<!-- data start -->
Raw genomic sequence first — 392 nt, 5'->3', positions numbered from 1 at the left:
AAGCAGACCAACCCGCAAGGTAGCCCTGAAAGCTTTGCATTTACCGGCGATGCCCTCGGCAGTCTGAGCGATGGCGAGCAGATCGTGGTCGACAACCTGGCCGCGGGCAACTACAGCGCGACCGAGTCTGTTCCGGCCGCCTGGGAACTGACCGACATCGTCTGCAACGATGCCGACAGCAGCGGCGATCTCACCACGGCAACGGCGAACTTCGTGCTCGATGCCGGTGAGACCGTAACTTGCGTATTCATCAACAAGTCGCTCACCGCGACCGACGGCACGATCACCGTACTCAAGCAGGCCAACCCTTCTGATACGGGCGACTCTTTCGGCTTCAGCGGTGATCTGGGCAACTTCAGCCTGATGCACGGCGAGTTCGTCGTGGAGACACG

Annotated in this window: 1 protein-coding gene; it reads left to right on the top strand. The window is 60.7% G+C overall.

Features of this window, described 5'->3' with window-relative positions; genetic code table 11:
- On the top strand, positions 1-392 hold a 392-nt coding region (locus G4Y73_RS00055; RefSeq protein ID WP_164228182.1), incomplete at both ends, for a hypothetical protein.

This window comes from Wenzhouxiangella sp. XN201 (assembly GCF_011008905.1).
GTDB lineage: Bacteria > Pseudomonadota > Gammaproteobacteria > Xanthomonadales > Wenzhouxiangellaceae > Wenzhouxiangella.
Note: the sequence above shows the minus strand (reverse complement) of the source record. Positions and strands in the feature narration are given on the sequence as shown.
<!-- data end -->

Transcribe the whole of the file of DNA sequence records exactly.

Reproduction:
Raw genomic sequence first — 392 nt, 5'->3', positions numbered from 1 at the left:
AAGCAGACCAACCCGCAAGGTAGCCCTGAAAGCTTTGCATTTACCGGCGATGCCCTCGGCAGTCTGAGCGATGGCGAGCAGATCGTGGTCGACAACCTGGCCGCGGGCAACTACAGCGCGACCGAGTCTGTTCCGGCCGCCTGGGAACTGACCGACATCGTCTGCAACGATGCCGACAGCAGCGGCGATCTCACCACGGCAACGGCGAACTTCGTGCTCGATGCCGGTGAGACCGTAACTTGCGTATTCATCAACAAGTCGCTCACCGCGACCGACGGCACGATCACCGTACTCAAGCAGGCCAACCCTTCTGATACGGGCGACTCTTTCGGCTTCAGCGGTGATCTGGGCAACTTCAGCCTGATGCACGGCGAGTTCGTCGTGGAGACACG

Annotated in this window: 1 protein-coding gene; it reads left to right on the top strand. The window is 60.7% G+C overall.

Features of this window, described 5'->3' with window-relative positions; genetic code table 11:
- On the top strand, positions 1-392 hold a 392-nt coding region (locus G4Y73_RS00055; RefSeq protein ID WP_164228182.1), incomplete at both ends, for a hypothetical protein.

This window comes from Wenzhouxiangella sp. XN201 (assembly GCF_011008905.1).
GTDB lineage: Bacteria > Pseudomonadota > Gammaproteobacteria > Xanthomonadales > Wenzhouxiangellaceae > Wenzhouxiangella.
Note: the sequence above shows the minus strand (reverse complement) of the source record. Positions and strands in the feature narration are given on the sequence as shown.